Perhaps all these circumstances of trust that bounce back after an initial agreement were a touch optimistic.

# 2 Geopolitical Risk

Rising geopolitical risks, especially in the Middle East – home to more than 60 percent of the world's oil reserves – are theoretically bullish for oil.

Tensions between Iran and Saudi Arabia reached a boiling point after the September 14 attacks on Aramco's oil plant.

Meanwhile, the New Iran Deal remains a very emotional issue – especially since Iran, in a new spate of action, has started a new round of uranium enrichment work in the Fordow area. The International Atomic Energy Agency will release a new report this week to clarify whether Iran has fulfilled its obligations.

The European Union is desperate to make a new nuclear deal with the Islamic Republic to replace the 2015 agreement that Trump drafted last year. The EU is trying to make a specially-crafted vehicle that will help the bloc circumvent US sanctions and continue to buy Iranian oil. So far, the sanctions are clear, with oil exports from Iran on a continuous decline.

In the most likely case that Trump and his European allies are unable to obtain a new deal, tensions between Iran and Saudi Arabia are likely to escalate.

A week ago, the UAE unveiled Edge, a defense conglomerate that will focus on cyberattacks and repel military attacks in the wake of the Aramco attacks. Iranian saboteurs will therefore be sent off work for them if they try to launch another attack on a scale anywhere as large as the last.

While the chances of a complete war with the United States or Saudi Arabia appear slim, tensions in the region are likely to remain high and increase supply risks.

# 3 Declining inventories and stock figures collapse

At the end of October, oil prices rose 3 percent after the U.S. Energy Information Administration reported a surprise fall in in US commodity inventories . The EIA reported that commodity inventories fell by 1.7 million barrels, while gasoline stocks fell more than expected.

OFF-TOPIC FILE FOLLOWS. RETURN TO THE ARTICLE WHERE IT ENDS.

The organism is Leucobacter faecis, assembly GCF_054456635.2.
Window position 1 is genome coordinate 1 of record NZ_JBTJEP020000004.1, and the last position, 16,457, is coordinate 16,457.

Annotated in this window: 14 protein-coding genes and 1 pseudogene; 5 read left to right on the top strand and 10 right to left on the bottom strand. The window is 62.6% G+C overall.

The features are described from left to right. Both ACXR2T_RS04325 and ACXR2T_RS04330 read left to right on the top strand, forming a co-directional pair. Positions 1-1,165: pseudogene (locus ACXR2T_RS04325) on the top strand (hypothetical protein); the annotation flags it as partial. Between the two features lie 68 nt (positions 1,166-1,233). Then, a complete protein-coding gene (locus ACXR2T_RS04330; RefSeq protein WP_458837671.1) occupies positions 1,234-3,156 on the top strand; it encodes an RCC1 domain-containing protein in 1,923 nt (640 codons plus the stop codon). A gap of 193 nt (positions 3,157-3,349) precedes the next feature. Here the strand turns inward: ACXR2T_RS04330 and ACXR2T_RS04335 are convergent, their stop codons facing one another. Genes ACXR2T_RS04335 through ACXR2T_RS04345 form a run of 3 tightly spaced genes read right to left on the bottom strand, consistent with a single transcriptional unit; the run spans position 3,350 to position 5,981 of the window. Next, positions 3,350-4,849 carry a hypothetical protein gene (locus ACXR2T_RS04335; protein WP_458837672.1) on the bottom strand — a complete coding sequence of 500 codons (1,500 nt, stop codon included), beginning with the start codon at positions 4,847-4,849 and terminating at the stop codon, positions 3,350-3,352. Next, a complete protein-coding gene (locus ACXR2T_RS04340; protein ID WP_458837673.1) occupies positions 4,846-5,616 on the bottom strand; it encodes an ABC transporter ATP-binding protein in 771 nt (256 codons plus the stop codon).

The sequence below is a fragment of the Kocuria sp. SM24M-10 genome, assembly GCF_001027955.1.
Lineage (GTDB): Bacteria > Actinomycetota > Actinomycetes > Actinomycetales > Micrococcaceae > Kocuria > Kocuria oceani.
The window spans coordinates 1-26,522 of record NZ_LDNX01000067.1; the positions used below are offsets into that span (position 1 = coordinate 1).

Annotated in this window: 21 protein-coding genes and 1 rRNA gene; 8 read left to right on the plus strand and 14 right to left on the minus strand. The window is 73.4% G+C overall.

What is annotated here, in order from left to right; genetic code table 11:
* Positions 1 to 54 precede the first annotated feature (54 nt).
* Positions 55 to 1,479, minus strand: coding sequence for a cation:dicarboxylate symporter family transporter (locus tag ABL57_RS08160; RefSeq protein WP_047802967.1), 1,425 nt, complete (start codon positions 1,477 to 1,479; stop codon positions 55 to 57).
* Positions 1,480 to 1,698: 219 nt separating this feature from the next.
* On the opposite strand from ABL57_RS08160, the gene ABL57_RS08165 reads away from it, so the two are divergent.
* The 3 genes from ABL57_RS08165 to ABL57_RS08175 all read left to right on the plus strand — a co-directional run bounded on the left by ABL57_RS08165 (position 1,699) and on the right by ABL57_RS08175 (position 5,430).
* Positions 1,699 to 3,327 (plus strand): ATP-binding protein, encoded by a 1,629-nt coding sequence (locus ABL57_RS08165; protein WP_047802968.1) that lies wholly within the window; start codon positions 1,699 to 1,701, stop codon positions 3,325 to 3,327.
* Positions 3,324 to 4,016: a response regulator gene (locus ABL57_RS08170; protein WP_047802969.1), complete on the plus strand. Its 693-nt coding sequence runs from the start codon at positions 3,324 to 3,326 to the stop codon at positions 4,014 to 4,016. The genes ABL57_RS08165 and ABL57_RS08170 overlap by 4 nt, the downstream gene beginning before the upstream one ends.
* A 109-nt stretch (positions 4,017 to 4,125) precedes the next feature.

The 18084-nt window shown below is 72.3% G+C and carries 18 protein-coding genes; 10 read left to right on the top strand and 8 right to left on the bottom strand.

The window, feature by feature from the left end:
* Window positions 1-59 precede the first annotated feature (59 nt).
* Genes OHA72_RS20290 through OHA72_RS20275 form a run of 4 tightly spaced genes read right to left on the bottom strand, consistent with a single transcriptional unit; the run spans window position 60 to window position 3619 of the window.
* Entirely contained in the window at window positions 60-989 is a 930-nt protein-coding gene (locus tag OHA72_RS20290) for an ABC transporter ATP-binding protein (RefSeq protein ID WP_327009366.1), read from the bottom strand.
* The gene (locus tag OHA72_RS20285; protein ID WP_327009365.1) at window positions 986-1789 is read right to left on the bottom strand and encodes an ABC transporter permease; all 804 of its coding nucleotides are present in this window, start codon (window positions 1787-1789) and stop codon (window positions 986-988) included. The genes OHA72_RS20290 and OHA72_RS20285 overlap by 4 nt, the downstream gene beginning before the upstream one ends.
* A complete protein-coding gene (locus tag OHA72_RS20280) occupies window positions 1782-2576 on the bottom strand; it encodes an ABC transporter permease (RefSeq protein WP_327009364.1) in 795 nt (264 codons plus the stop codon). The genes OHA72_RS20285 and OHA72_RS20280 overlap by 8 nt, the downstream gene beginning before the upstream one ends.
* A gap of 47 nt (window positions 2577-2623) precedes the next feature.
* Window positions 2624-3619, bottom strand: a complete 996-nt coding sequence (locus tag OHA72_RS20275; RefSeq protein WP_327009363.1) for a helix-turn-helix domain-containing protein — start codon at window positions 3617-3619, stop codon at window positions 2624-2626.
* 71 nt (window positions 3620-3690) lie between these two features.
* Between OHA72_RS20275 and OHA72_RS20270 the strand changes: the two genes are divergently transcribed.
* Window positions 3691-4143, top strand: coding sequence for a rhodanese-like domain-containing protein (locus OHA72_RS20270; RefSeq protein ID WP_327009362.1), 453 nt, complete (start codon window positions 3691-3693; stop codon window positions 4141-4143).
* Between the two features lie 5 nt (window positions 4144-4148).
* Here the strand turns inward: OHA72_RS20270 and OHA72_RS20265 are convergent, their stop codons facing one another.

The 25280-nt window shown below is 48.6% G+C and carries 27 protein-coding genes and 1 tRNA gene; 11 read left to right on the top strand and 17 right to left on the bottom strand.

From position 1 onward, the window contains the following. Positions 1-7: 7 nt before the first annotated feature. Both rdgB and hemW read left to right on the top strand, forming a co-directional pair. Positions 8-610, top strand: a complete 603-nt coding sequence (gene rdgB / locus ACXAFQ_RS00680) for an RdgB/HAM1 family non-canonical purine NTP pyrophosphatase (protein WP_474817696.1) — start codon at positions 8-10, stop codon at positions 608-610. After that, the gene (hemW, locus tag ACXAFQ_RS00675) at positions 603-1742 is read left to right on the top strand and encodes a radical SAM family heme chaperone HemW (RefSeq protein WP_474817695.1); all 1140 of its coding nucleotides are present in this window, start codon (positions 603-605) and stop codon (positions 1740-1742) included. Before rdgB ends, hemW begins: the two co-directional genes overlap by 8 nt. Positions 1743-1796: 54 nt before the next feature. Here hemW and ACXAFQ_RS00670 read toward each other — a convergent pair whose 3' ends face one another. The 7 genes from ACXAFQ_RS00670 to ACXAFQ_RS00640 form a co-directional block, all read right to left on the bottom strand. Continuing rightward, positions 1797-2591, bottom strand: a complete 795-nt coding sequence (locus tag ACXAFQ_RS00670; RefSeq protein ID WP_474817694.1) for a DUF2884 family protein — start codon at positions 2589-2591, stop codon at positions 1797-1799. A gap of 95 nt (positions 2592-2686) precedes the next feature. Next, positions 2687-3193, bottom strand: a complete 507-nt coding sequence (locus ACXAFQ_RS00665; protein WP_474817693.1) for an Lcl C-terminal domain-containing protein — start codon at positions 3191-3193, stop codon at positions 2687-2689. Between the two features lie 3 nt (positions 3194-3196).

The organization revealed that, on a one-season basis, gasoline demand in the United States has been at a peak since at least 1991. [19659003InthemeantimethenumberofAmericanoilrigshasexceededthemonthlyaverage Related: The world's largest EV market track for 1945 [1959] The Baker Hughes report showed a decline of 5 rigs from the previous week to 817, and a massive fall from 1057 rigs reported at a similar time last year.

So far, production has continued to rise amid rig count collapse simply because drillers are focusing on bringing the significant use of unfinished wells online. Obviously, this can only take so long, and at some point, production is likely to be compromised.

A significant decline from the world's largest oil producer is likely to have a positive impact on oil prices, although this is unlikely to happen in the near future.

Bullish Bottom Line:

There are different ways to be bullish on oil. You don't have to go full bull and take up big long-term positions. Right now is the perfect time to play the short-term buy and sell game, buy a dip and sell on the bar as long as the WTI trades at a bottom range of between $ 49 and $ 55. In other words, you can be a trading bull without being an investing bull as long as commodities remain in their current trading area, which is already more attractive than it was last year.

By Alex Kimani for